The First 8 Excel Tricks You Have To Learn On The Way To Becoming A Master

Excel is the best piece of software ever made. 

We’ve talked a lot about basic formulas and advanced tricks that will make you way better at the program, but we’ve been remiss and forgot about our beginners. 

Excel is a powerful, daunting program, and a lot of people barely know where to start. We’re here to help. 

If you’ve never used Excel before and want to, or if you’re just starting out and want to make sure you’re going on the right track, we’ll show you some of the most fundamental concepts and ideas to get you well on your way to becoming an Excel whiz kid. 

1. The SUM function is probably the most basic function you need in Excel.

You type in =SUM( and then select an array of values.

This will result in the sum of the values in the array you've selected.

Now, we want to do that same function for the next three rows. We've got two options

2. The first thing we could do is double click the bottom right hand corner. This will fill in the rest of the rows in the G column, provided there is data on that row in the F column.

3. Alternatively, we can click and drag that down.

4. Now let's look at SUMPRODUCT. Let's say the business we described in the first table sold its products for different prices on different days, indicated in the second table.

With SUMPRODUCT, we select the array of Hot Dogs from the first table.

Then we select the array of the corresponding prices from the second table.

Then, we drag the function down and have our answers for how much total revenue we made.

5. Let's say we want to find out the average number of items we sell on a given day. You'd use the AVERAGE formula.

Just select the array of values that you want to average.

Then Excel will tell you what it is.

6. Now we're going to talk about using dollar signs in formulas. Let's try to make a simple times table. In the first cell, we type in the formula for 1 times 1.

We drag the first cell to the right, to copy the function over.

But wait, something went terribly wrong. 5 times 1 is not 120.

When we copied the cell over, it copied the formula over exactly as written. What we need to do is fix the original formula so that doesn't happen.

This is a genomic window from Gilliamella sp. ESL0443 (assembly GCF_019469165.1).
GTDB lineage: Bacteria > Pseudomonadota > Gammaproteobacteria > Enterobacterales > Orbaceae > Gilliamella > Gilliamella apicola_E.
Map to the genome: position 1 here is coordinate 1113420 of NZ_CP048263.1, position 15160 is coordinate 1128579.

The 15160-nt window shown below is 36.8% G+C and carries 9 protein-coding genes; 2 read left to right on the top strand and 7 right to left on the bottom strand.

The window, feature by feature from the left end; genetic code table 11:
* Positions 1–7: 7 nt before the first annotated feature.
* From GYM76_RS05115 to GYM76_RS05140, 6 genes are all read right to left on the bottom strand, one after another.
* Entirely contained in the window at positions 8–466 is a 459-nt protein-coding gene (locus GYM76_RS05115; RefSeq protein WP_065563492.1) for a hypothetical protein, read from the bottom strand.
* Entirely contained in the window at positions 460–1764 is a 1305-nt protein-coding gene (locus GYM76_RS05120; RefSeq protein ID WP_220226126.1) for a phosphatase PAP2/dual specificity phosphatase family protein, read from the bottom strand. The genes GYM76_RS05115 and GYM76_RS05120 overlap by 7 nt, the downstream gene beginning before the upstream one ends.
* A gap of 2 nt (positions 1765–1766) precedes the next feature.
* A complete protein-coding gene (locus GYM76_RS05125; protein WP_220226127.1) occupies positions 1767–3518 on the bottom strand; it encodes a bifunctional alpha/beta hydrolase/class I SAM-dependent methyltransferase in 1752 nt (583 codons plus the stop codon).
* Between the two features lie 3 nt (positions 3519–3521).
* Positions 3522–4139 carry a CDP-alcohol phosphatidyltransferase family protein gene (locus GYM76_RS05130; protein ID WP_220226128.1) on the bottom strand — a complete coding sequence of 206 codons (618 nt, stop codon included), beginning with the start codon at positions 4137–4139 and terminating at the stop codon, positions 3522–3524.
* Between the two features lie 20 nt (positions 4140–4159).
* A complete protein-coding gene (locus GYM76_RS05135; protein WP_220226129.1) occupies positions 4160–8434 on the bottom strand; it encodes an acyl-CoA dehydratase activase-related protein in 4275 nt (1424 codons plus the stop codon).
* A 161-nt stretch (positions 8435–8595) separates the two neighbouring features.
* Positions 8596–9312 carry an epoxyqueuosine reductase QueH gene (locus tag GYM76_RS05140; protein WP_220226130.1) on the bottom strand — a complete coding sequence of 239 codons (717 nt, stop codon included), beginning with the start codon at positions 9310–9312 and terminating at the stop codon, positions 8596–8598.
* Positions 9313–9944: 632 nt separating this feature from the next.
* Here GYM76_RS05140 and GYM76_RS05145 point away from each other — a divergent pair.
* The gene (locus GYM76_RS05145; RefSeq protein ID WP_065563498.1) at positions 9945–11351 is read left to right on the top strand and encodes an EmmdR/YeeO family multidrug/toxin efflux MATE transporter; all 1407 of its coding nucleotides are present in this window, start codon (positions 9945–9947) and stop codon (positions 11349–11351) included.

So when we copy that over it looks like this. Now let's copy this row down to fill in the rest of the table.

Something once again went horribly wrong.

So even though the first term of each equation is locked into Column A, the second term isn't locked into Row 1. As a result, when we copied the formula down, it adjusted the position of the second term.

Let's fix the formula and write B$1 instead of B1. This will lock in the second term to be the relevant value on row 1.

When we copy it across again we don't have any problems.

The we drag it down, and viola, by using $ we were able to lock in all the correct values. Nice.

See how in the formulas of each cell, each of the column and row values that don't have a dollar sign in front of them shift with each cell, while the rows or columns with a dollar sign remain either A or 1.

7. Let's say you wait tables for a restaurant in a state that requires you make an $8 minimum wage every hour. If you make more than $8 in tips, the restaurant doesn't pay you. If you make less, the restaurant pays you the money you need to make it to $8.

In this example, we're going to use the IF function. We're going to program it so that if the value in column B is less than $8, we replace it with $8.

The first part of the IF function is the logical test. This will be evaluated whether it is true or false.

The next part tells it what to put in the cell if the logical test is true. In this case, if the value in B2 is greater than 8, we just want to put B2 in that cell.

The last part is what to do if the logical test is false. If B2 is not greater than 8, then we want to make it $8.

Once we fill in the whole column, you'll see how any value less than 8 has been replaced with 8, while all values greater than 8 are the same. This is a simple example of how to use the IF function.

8. Let's say we run a simulation of 400 rolls of 2 dice. We then use an IF statement (in column C) to find out if they're doubles. If we want to know how many doubles there were, we can use the COUNTIF function.

The COUNTIF function will tell you how many elements of a selected set match a given criterion. First, we select the given set of responses.

In this case, as we can see, we rolled doubles 78 times.

So you're off to a good start. Ready to move up a level?

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